The state forensic anthropologist who's been working with the remains of the unidentified circus fire victims exhumed in Windsor last month told NBC Connecticut the victims’ bones are more fragile than she'd hoped.
“The remains are obviously old. So, time was a factor,” Dr. Kristen Hartnett-McCann explained Monday. “The remains were subjected to water over 75 years, so there was some degree of water damage to the bones that made them fragile and breakable.”
The Chief Medical Examiner Office’s goal is to successfully extract DNA from the bones that were exhumed to compare the DNA profiles of the two victims to that of Grace Fifield's granddaughter.
Fifield went to the circus on that July afternoon in 1944, where a fire broke out and killed 168 people.
Fifield's body was never found. But the question is if she’s one of the two unnamed women who have been resting at the Northwood Cemetery in Windsor for 75 years.
“I have no doubt that at some point somehow somebody will be able to get DNA out of the bones,” said Hartnett-McCann, “hoping that it's our Connecticut lab that does it in our first shot, but we have options.”
Hartnett-McCann's team still has steps to take before they can begin the actual DNA extraction process, and given the fragile state they found the bones in, the entire process could take months.
“It depends on the quality of the DNA we're able to extract, depending on how many times they have to attempt it. At minimum we're looking at six weeks, but likely much longer. I usually tell people a couple of months,” she said.
Right now the team is working with femurs, and they also extracted teeth they can test if that doesn't work.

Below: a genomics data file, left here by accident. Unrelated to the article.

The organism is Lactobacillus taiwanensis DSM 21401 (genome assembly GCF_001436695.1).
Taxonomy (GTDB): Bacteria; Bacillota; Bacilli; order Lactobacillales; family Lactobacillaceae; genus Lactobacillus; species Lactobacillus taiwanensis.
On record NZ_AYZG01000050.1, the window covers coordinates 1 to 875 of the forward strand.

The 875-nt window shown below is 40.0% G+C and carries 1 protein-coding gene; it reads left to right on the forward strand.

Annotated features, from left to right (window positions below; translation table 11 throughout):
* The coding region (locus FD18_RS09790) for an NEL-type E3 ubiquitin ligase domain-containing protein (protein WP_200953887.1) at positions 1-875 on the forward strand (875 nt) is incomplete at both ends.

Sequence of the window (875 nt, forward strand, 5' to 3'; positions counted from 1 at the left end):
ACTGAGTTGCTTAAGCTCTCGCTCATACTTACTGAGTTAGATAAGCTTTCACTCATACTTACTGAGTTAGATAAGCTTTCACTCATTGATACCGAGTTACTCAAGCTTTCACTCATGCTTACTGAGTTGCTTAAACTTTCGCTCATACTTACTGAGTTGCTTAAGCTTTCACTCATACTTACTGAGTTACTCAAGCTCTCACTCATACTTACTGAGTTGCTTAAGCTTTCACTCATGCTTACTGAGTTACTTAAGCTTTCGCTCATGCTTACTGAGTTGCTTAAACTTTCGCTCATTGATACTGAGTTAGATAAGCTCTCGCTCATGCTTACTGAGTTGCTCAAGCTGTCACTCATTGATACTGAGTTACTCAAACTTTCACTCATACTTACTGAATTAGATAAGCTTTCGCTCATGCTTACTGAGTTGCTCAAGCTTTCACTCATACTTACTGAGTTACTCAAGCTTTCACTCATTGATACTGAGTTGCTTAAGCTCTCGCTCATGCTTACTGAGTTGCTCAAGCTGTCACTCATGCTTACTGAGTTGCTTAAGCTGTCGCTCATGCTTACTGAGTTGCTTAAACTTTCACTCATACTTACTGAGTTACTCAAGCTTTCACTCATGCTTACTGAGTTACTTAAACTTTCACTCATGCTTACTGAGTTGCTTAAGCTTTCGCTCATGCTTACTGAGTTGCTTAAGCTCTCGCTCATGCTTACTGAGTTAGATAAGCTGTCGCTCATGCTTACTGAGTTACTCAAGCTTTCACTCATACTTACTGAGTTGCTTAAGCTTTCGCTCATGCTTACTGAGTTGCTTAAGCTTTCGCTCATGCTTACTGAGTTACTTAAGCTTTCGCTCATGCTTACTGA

Additionally, Hartnett-McCann said one of the two bodies exhumed in September is likely not the person they're looking for, because she appears to be of a different race.
The coroner who filled out a death certificate for that victim, known since then as 4512, described her as an African-American female.
In court a couple of months ago, the state's chief medical examiner, who motioned to exhume the two victims to extract their DNA, said the burns they sustained would have made it very difficult to determine their race. It is possible for either of them to be Grace Fifield, who was Caucasian.
When the bodies were exhumed, Hartnett-McCann says something stood out to her about victim 4512's remains.
“One of the females had traits in the cranium that tended to look like African-American traits,” Hartnett-McCann explained.
Her team has not begun the DNA extraction process to confirm this, but she says it appears the other unnamed victim, known as 2109, is more likely to be a match with the missing Grace Fifield's living granddaughter.
“We still would like to have a DNA profile on hand. That way if in the future we need to do more comparison or someone else comes forward, you know we don't have to re-exhume her.”